On This Day
14 March: Verdi’s Macbeth Was Premiered

Throughout his career, Giuseppe Verdi considered numerous novels and plays by French, Italian, Spanish, and German writers as possible sources for operatic projects. He did contemplate setting several Shakespearean plays, including Hamlet, Cymbeline, Antony and Cleopatra, The Tempest, Romeo and Juliet, and King Lear, which in the end did not materialise.

Giuseppe Verdi, 1844

Giuseppe Verdi, 1844

However, the three Shakespeare operas Verdi did complete are decided masterpieces, with Macbeth premiering at the Teatro della Pergola in Florence on 14 March 1844.

Giuseppe Verdi: “Overture,” Macbeth

Verdi and Shakespeare

Throughout his life, Giuseppe Verdi was passionate about Shakespeare. As he exclaimed to a friend in 1865, “Shakespeare! Shakespeare is one of my favourite poets, whose works I have had in hand since my earliest youth, and whom I continue to read over and over.” In his first setting of a Shakespeare play, and his tenth opera Macbeth, he selected a tragedy practically unknown in Italy.

Macbeth meets the witches

Macbeth meets the witches

Furthermore, he completely abandoned operatic conventions by forgoing a love story, and he assigns the title role to a baritone. “This tragedy is one of the greatest human creations,” he confided in his librettist Francesco Maria Piave.

Giuseppe Verdi: “Witches Chorus,” Macbeth

Verdi writes in his letter of dedication to Barezzi, “Macbeth I loved more than any of my other operas.” Verdi was determined to remain faithful to the Shakespearian original, as the emphasis fell on the authenticity of his adaptation. The issue of characterisation was particularly important to him, as he was adamant in his wish to create characters that had never before been seen or heard on the operatic stages of Italy.

Synopsis and Libretto

Francesco Maria Piave

Francesco Maria Piave

Verdi went to work and fashioned the synopsis of the play himself. However, according to the composer, he did more than simply pen a synopsis. “I wrote a full prose version of the drama, showing the distribution of the acts, the scenes, the musical number.” He even provided Piave with specific details, such as the number of lines required for a particular cantabile or the number of syllables to the line for a particular chorus.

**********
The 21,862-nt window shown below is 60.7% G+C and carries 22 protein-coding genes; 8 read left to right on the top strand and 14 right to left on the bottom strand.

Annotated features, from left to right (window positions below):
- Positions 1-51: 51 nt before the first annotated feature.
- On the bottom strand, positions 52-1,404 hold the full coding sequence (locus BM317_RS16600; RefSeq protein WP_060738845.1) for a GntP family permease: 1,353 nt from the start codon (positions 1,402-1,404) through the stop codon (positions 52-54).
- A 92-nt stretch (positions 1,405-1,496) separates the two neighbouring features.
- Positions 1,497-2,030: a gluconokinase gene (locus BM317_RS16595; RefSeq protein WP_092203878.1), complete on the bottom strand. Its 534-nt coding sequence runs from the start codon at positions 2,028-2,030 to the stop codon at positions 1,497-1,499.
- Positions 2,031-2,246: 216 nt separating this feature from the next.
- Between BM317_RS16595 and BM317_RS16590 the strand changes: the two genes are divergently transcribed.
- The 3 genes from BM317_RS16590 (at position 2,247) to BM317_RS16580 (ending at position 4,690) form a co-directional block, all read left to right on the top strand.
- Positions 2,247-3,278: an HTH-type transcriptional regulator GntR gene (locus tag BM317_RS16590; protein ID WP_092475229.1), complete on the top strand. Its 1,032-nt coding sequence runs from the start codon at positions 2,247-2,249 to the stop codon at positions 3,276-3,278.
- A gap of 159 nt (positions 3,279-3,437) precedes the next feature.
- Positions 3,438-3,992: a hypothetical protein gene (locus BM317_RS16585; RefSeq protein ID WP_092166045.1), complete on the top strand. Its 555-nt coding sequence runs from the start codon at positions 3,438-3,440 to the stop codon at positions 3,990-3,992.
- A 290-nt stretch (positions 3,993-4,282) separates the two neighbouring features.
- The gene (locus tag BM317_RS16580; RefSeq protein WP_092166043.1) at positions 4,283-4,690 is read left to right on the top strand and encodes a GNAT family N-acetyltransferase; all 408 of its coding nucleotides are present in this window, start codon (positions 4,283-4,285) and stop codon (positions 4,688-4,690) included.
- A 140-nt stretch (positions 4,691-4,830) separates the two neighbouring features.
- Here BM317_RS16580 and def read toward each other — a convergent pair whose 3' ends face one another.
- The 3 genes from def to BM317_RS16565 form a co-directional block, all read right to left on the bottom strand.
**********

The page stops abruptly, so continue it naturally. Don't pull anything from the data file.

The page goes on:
Giuseppe Verdi: “Duet Act 1,” Macbeth

Verdi proudly told Piave, “If we can’t make a great thing of it, then let us at least try to make a thing that is beyond conventional … brevity and sublimity!” As a scholar writes, “when we talk of the libretto of Macbeth we are then talking about something whose dramatic character and whose form were, down to the finest details, dictated by Verdi himself.” For some, the material was indecently daring for the time and world where the work was first performed. As a critic wrote, “Scottish fog, witches, ghosts, murder, darkness, and not the slightest love story to carry a resonant tune. And the composer of this ghastly thriller was a son of Italian sunshine!

Giuseppe Verdi: “Finale Act 1,” Macbeth


Macbeth and Banco run into a group of witches that proclaim that the former will be King of Scotland and the latter will have a long line of successors. Macbeth writes to his wife about a scheme to murder King Duncan, and the following day, Macbeth seizes the crown. However, he is paranoid about Banco’s part of the prophecy, and Lady Macbeth urges him to murder Banco and his son to prevent that prophecy from coming true. Banco is killed, but his son escapes.

Giuseppe Verdi's Libretto

Giuseppe Verdi’s Libretto

At a celebration, guests are starting to question his legitimacy as king. He returns to the witches, asking for help. He sees three apparitions, with the first telling him to be aware of Macduff. The second tells him that he will not be harmed by a woman born of men, and the third tells him that he cannot be conquered. Then he is shown a vision of Banco’s ghost and his eight descendants, all Kings of Scotland. The Macbeths plot to murder everyone in their way. Lady Macbeth eventually goes insane and dies, while Macbeth ultimately loses in battle to Macduff, who was ripped from his mother’s womb and thus “not born of woman.” Banco’s son becomes king.

Giuseppe Verdi: “La luce langue,” Macbeth

The Revision

The audience was somewhat enthusiastic after the premiere in 1847, but critics were less enthralled, calling into question his respect for the Bard. Macbeth was frequently performed initially, but somewhat forgotten when Verdi scored some of his biggest successes with Rigoletto, Il trovatore, and La traviata in the early 1850’s. In 1864, the Théâtre-Lyrique in Paris sought to stage Macbeth in French. Verdi went to work and recomposed passages “which were either weak or, worse, lacking in character.”

Premiere poster of Macbeth, 1847

Premiere poster of Macbeth, 1847

The 1865 revision certainly enriches the score, supplying several of the most effective numbers, including the opening chorus of Act 4. A scholar writes, “Clearly the sense of stylistic disparity the revisions created did not concern Verdi; indeed, for the most part, he made little attempt to match the replacement numbers with the main body of the score, instead producing pieces that are among the most harmonically advanced of his later career.” More likely than not, you will hear the 1865 revision in performances today.

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Giuseppe Verdi: “Una macchia è qui tuttora,” Macbeth

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